Online communities enable members to exchange messages, and rich content is generated in the wake of these contributions. Little research has systematically investigated how this content is utilized. In this paper we use the Heuristic-Systematic Model of information processing to explore the mechanisms by which the potential value of these information assets can be realized. We argue that the extent to which message content and heuristic cues influence the validity assessment process is moderated by two factors: how consistent the new information is with what is already known and the extent to which information-seeking members are actively searching for on-topic information to satisfy their specific information needs. Survey data collected from two online communities generally support the hypotheses derived from this model. This study demonstrates that community members process information from online communities in a highly contextual manner that may extend to the functionality of the technical tools provided by the online communities. It also suggests numerous opportunities for future research and potential ways that online communities might improve their information sharing.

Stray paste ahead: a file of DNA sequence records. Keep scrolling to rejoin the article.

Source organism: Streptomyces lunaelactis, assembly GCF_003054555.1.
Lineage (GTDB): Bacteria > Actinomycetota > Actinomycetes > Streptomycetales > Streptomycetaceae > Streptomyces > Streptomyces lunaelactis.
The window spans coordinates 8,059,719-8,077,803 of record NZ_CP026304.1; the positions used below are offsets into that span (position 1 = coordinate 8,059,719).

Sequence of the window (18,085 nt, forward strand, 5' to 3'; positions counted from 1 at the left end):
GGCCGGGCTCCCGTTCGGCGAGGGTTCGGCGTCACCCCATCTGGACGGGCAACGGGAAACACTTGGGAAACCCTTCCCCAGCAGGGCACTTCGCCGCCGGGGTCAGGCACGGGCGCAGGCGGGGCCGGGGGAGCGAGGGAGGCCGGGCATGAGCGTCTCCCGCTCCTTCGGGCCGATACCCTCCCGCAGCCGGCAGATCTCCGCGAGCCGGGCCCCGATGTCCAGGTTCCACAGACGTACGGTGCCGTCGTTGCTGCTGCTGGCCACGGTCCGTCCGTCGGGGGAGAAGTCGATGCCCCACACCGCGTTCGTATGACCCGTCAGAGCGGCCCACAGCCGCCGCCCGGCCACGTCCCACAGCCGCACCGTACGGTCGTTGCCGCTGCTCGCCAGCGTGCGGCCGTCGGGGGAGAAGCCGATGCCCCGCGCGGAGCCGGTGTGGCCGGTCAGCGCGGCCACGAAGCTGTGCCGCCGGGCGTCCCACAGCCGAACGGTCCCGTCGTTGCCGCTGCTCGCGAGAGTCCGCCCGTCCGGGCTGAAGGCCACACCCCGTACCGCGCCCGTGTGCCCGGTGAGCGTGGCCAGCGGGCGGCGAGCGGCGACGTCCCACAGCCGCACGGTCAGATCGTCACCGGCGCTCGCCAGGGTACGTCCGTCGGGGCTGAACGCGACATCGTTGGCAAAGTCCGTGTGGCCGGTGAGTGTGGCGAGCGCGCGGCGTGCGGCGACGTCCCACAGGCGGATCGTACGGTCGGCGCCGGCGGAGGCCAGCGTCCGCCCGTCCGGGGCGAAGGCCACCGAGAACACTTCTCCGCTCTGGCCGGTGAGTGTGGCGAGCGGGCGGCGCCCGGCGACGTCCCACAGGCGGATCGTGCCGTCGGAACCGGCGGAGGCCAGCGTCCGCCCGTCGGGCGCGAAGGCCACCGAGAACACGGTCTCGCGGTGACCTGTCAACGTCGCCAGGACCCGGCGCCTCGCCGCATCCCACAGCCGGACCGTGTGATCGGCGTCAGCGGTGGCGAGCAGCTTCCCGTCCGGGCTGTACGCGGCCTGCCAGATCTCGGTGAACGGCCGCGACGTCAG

Watts, Stephanie A. and Zhang, Wei
"Capitalizing on Content: Information Adoption in Two Online communities,"
Journal of the Association for Information Systems:
2, Article 3.
Available at: http://aisel.aisnet.org/jais/vol9/iss2/3